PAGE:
Archive | August, 2011

Seriously Cute Blogger Award

28 Aug

My delightfully dark genius writer friend Anne Michaud honored me with this award.  Where would I be without her?  Blogless – in fact!

Puppy Club rules are:

1st RULE: You do not talk about Puppy Club.

2nd RULE: You DO NOT talk about Puppy Club.

3rd RULE: You talk about 5 books/films/TV shows you’ve read or watched in the last 12 months.

So here’s my list of five books/films/TV shows I’ve read or watched in the last 12 months.  I don’t watch much TV except for 60 Minutes and whatever event Anderson Cooper just happens to be covering, so I’ll stick to movies and books.  Now Anne’s already covered The Fire in Fiction by the glorious Donald Maass.  So I can’t go on and on about how much I love that book.  Or can I?

1)      The Fighter.  Stranger than fiction story-line about boxer “Irish” Micky Ward.  Great soundtrack, by the way.  Gotta love the reintroduction of the word “skank” into the popular vocabulary.  Oscars all around, if I had a say in the matter.

2)     Old Man’s War.   I couldn’t get past chapter one, the first time I picked it up.  It simply hurt too much to continue.  John Scalzi’s a master of sci-fi.  If there was a book I wish I wrote myself, this would be the one.

3)     Into Thin Air.  This gripping story about the 1996 Everest disaster, told from the inside, leaves no room for ego.  Jon Krakauer tells it from the heart.  Sometime I had to put the book aside, to consider that what was happening was real.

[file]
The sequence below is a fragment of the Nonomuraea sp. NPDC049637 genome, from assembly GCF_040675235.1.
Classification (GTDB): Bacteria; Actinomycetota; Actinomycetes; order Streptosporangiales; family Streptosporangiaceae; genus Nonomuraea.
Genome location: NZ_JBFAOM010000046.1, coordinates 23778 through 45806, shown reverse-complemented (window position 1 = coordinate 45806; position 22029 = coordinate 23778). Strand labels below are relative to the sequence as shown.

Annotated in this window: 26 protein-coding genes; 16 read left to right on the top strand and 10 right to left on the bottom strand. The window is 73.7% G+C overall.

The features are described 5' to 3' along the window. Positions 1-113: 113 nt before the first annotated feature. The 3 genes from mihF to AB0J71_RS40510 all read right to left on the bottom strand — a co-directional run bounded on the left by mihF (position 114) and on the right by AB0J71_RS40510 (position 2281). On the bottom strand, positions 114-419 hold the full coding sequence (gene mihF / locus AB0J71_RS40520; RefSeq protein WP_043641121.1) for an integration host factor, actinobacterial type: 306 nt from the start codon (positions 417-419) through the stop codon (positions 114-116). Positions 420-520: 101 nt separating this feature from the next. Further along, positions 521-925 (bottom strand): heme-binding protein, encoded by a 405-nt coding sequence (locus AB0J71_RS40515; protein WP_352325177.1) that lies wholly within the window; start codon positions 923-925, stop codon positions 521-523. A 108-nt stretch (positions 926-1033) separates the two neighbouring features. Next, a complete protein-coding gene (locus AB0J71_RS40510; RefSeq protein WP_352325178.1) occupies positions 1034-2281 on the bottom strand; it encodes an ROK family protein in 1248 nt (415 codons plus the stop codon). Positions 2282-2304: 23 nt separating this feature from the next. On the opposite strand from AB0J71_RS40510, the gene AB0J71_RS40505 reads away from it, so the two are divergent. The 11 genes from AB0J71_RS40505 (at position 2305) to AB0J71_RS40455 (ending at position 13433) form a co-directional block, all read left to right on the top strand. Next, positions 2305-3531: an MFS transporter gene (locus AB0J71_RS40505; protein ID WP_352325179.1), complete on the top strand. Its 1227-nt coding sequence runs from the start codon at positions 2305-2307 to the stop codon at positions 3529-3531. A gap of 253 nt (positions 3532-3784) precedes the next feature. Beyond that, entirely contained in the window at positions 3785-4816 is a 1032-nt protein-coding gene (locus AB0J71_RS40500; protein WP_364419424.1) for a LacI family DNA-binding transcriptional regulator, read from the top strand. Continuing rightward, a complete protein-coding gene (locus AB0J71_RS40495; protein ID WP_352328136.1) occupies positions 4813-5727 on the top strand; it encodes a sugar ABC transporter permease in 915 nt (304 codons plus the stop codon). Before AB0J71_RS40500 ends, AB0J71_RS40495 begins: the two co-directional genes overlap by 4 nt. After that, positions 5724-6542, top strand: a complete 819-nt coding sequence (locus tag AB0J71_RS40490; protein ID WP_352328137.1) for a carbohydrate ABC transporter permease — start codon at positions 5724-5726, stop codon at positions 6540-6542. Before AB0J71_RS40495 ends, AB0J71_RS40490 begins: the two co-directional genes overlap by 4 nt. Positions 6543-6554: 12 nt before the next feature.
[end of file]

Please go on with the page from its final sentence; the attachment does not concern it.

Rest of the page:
4)     Stardust by Neil Gaiman.  Not ashamed to say the end made me cry like a little baby.  Original, poetic, sexy, and smart.  And also a great movie (with a very young Ben Barnes).

5)     Dorian Gray.  Modern remake of the 1891 classic Oscar Wilde horror.  Don’t forget that book landed him a jail sentence.  Talk about suffering for your art.  The movie stars the wonderful Colin Firth as Wotton, corrupting a dashing Ben Barnes – as Dorian – on the art of seducing old ladies (‘nuf said) and everybody else.  Is it any good?  I’ll watch it one more time, and let you know…

A Year in the OWG

23 Aug

August marks the one-year point of my joining the Kelley Armstrong Writers Forum.  Kelley has created this marvellous place for us writers to hang out in, to exchange information and techniques.  I cannot express enough gratitude for her investment in the concept.

One of the things we do in the OWG is critique each other’s work.  It’s an interesting and enlightening concept.  So far this year I have had the privilege of beta- reading two novels written by fellow OWG’ers – Ken and Anne – two novels I’m sure will land on the bookshelves.  It’s exciting, being a part of the creative process.  I appreciate the confidence they had in me, in sharing their work and trusting the feedback I gave them.  It’s not easy, handing over your project for someone to review.

I’m better at critiquing than I was a year ago.  Here’s a few things I’ve learned along the way:

 Arm yourself with knowledge.  You can’t give advice if you don’t understand the mechanics of writing.  So read a few textbooks, study up on the subject.  It will make you a better critiquer, and writer, too.

Leave your ego at the door.  It’s just your opinion.  The author ultimately has the final say.

Remember your agenda.  Having a bad day?  Don’t take it out on the writer.  Maybe you don’t like their work, but you don’t need to be rude or cruel.

Take the high road.  If you feel someone has gone off the deep end critiquing your post, you don’t need to retaliate with a scathing review of their work.

Three is enough.  If someone is repeatedly making the same error, point out three examples – and stop.  They will either get the point, or not.